In the Council Building, the election of Pope Martin V took place in the year 1417. It was a crucial event during the Council of Constance (1414-1418). The German building name still reminds us of this event: Konzilgebäude or Konzil. [German]
In 2019, the city of Weimar commemorates two anniversaries. On August 11, 1919, the Weimar Constitution was passed here. In the same year, the Bauhaus movement was created on the initiative of the architect Walter Gropius. An interesting intersection of both events forms this plaque, which commemorates the 11th of August, 1919: It was designed by Walter Gropius. [German]
The Kaisersaal (Emperor’s Hall) in Erfurt forms a venue for conferences and cultural events. Its name originates from Emperor Napoleon I and Tsar Alexander I, who visited theatre performances in this building during the Congress of Erfurt (1808).
Smithery at the Johannes Lang House (Johannes-Lang-Haus), named after an important Protestant reformer and companion of Martin Luther. Today the building houses a venue for events and conferences.
At the shop ‘Erfurter Blau‘ (Erfurt Blue) I learned more about the history of the trade in Dyer’s Woad. The prosperity of Erfurt is largely owing to the fact that this city was a big trading place for woad also known as Isatis tinctoria.
In 1970 West German politician Willy Brandt and East German politician Willi Stoph met in Erfurt. Willy Brandt stayed at Hotel Erfurter Hof in a room behind these windows. The first visit of a West German statesman in the GDR had a big impact into the memories of local people.
In this inn the first German student fraternity (Burschenschaft) was founded in 1815. This Burschenschaft is therefore also called Urburschenschaft. An interesting detail can you see in the flag on top of the edifice. It shows an upside-down version of the modern German flag.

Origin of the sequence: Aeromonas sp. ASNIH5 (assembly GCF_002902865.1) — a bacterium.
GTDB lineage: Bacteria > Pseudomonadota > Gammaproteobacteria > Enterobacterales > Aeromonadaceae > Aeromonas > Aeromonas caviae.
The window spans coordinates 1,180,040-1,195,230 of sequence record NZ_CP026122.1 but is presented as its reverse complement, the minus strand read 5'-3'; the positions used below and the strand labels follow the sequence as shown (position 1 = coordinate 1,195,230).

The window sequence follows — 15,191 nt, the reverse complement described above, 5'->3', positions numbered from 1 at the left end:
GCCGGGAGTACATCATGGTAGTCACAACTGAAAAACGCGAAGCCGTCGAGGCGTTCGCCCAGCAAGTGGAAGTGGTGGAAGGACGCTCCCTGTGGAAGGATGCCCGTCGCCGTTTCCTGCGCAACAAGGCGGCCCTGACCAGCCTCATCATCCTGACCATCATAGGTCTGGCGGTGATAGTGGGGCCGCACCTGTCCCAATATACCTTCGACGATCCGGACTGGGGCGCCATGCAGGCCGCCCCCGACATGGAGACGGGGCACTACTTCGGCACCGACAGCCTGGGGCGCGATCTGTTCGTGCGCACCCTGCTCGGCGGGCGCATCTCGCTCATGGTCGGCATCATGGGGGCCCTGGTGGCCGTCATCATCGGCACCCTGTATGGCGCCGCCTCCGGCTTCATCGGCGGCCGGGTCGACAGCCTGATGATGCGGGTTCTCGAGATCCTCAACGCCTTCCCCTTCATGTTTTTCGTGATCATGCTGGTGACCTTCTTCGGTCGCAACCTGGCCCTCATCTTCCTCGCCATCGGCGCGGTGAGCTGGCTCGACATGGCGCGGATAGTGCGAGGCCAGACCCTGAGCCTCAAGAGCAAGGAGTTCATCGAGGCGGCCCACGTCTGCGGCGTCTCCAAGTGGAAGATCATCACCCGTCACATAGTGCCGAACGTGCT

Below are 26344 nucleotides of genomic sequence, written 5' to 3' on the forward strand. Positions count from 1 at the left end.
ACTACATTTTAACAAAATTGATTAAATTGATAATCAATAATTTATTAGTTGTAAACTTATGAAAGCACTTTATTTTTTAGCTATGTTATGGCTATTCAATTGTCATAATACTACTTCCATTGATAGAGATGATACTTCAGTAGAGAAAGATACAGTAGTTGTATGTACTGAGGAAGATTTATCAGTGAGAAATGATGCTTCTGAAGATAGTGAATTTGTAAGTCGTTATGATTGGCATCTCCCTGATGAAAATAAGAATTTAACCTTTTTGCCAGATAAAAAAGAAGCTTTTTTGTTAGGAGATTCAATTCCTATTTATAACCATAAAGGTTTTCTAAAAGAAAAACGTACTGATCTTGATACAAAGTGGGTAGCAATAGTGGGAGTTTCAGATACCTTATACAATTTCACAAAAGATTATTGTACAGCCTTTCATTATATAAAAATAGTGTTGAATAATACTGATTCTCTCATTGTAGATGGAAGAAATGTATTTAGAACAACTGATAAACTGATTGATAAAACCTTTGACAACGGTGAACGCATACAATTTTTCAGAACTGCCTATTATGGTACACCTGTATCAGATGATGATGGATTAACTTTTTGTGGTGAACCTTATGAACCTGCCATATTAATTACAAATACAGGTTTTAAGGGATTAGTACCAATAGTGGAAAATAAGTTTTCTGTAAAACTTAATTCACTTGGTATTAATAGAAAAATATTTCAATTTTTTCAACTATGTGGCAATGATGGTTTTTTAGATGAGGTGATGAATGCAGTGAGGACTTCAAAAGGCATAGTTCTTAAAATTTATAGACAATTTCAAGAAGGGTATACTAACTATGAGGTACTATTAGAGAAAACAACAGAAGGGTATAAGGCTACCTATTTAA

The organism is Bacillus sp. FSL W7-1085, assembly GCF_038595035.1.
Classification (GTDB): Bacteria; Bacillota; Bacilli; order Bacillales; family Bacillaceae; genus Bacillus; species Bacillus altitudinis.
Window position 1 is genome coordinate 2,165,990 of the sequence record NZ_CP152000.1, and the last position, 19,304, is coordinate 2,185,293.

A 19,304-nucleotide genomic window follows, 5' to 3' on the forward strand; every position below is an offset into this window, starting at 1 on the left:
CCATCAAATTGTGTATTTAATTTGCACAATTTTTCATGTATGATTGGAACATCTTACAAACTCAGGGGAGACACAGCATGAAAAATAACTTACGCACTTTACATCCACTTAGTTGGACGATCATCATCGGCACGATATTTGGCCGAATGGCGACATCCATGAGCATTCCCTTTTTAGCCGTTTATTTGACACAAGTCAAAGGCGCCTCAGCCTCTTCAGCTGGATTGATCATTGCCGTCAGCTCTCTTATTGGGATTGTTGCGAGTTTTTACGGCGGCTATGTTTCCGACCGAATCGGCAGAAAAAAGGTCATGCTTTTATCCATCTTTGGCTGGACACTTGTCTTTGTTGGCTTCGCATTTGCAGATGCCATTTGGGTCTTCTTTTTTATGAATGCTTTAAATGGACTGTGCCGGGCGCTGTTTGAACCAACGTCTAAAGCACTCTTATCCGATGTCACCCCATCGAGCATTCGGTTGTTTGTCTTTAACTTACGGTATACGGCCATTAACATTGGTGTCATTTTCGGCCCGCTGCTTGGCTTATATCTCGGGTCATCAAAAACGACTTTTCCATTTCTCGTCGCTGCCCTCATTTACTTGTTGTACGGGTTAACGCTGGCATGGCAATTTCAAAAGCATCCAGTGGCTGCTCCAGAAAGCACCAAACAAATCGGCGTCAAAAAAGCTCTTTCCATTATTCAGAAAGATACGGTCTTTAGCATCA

I found this depiction at the State Museum of Archaeology in Constance (Archäologisches Landesmuseum Baden-Württemberg). It shows a mobile baking oven which used to supply the crowds with bread during the Council of Constance (1414-1418).
At the ‘Stechbahn’ of Celle. The former jousting field of the city was placed here. Though the sculpture is a kind of advertisement for a local bank I love the idea to portray the former use of this place by lances.
While walking through Celle I wondered what this horseshoe seen at the ‘Stechbahn‘ is indicating? Passersby told me it marks that place where Otto V, Duke of Brunswick-Lüneburg died at a tournament. Hmm, I always thought horseshoes are a sign of fortune? Obviously not in that case.
After climbing a steep trail up to Dürnstein Castle I came across a couple of information boards that told me some details about the life of Richard I of England also known as King Lionheart.
The walls of Friedberg were built with money from the ransom for Richard I of England (‘Richard the Lionheart’). The gate depicted above is a reconstruction and is known as ‘Ungartor’.